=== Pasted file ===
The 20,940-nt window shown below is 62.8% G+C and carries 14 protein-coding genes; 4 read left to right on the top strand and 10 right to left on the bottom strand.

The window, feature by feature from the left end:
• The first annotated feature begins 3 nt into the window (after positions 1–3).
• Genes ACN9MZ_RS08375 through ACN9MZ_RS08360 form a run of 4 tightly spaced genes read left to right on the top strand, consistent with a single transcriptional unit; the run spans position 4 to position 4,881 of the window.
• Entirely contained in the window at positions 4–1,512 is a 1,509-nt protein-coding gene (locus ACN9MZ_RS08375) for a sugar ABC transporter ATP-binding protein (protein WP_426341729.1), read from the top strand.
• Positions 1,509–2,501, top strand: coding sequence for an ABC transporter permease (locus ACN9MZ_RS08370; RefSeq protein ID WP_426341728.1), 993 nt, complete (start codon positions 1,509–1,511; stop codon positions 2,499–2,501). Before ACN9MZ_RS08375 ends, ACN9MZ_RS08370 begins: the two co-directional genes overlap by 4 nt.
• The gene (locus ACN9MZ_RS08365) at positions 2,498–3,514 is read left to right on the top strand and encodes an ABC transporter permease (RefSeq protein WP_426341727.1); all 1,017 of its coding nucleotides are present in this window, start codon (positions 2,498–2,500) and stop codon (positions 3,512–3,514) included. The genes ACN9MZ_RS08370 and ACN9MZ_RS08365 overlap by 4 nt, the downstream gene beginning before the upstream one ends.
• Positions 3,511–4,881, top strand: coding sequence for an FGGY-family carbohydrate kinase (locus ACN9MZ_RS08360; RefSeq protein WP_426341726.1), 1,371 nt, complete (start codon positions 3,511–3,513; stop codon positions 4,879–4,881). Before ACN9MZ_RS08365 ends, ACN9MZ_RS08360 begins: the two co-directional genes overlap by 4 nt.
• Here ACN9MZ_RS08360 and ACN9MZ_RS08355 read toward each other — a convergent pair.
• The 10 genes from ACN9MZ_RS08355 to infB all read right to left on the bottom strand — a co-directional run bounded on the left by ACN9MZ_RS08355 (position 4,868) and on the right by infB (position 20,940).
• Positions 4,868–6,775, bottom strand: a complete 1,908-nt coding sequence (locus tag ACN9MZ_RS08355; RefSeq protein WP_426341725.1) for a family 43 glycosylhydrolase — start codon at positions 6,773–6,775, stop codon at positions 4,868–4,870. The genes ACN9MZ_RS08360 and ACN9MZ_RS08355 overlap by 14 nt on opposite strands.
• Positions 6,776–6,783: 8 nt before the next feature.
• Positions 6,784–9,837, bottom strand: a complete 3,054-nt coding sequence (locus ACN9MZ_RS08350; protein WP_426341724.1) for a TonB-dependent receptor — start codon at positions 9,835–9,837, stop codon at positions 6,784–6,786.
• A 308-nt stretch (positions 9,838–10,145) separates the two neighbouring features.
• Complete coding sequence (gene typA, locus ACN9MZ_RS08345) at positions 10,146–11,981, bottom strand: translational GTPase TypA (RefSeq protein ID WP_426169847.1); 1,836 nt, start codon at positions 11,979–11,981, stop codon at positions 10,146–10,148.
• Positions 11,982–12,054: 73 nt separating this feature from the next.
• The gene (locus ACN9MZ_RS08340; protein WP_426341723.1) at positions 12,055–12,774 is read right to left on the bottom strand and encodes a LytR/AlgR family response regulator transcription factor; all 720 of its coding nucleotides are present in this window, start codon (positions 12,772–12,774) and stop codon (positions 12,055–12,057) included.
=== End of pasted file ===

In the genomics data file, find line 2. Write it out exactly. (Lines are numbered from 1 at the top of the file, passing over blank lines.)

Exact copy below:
The window, feature by feature from the left end: